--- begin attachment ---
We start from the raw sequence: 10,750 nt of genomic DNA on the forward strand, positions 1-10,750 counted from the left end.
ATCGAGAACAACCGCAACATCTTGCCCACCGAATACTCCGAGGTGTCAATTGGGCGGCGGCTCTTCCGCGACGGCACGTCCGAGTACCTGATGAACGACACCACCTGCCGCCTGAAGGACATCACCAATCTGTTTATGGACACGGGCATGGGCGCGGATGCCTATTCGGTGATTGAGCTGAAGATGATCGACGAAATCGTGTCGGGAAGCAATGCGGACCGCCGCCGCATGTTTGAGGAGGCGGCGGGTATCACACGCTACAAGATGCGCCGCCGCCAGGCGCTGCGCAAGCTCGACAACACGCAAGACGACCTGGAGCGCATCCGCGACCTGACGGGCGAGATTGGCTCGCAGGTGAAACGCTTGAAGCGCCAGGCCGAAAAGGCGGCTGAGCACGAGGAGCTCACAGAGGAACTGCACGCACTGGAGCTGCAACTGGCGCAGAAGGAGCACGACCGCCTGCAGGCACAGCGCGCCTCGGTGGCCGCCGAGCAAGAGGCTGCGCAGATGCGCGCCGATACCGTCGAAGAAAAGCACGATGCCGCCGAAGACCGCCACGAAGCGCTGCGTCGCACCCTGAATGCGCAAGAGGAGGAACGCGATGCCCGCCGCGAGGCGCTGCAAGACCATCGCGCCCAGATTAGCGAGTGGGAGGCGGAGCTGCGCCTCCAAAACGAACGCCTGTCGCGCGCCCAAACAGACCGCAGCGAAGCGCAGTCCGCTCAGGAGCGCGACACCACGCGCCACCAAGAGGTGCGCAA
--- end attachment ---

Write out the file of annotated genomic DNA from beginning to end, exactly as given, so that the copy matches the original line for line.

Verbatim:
We start from the raw sequence: 10,750 nt of genomic DNA on the forward strand, positions 1-10,750 counted from the left end.
ATCGAGAACAACCGCAACATCTTGCCCACCGAATACTCCGAGGTGTCAATTGGGCGGCGGCTCTTCCGCGACGGCACGTCCGAGTACCTGATGAACGACACCACCTGCCGCCTGAAGGACATCACCAATCTGTTTATGGACACGGGCATGGGCGCGGATGCCTATTCGGTGATTGAGCTGAAGATGATCGACGAAATCGTGTCGGGAAGCAATGCGGACCGCCGCCGCATGTTTGAGGAGGCGGCGGGTATCACACGCTACAAGATGCGCCGCCGCCAGGCGCTGCGCAAGCTCGACAACACGCAAGACGACCTGGAGCGCATCCGCGACCTGACGGGCGAGATTGGCTCGCAGGTGAAACGCTTGAAGCGCCAGGCCGAAAAGGCGGCTGAGCACGAGGAGCTCACAGAGGAACTGCACGCACTGGAGCTGCAACTGGCGCAGAAGGAGCACGACCGCCTGCAGGCACAGCGCGCCTCGGTGGCCGCCGAGCAAGAGGCTGCGCAGATGCGCGCCGATACCGTCGAAGAAAAGCACGATGCCGCCGAAGACCGCCACGAAGCGCTGCGTCGCACCCTGAATGCGCAAGAGGAGGAACGCGATGCCCGCCGCGAGGCGCTGCAAGACCATCGCGCCCAGATTAGCGAGTGGGAGGCGGAGCTGCGCCTCCAAAACGAACGCCTGTCGCGCGCCCAAACAGACCGCAGCGAAGCGCAGTCCGCTCAGGAGCGCGACACCACGCGCCACCAAGAGGTGCGCAA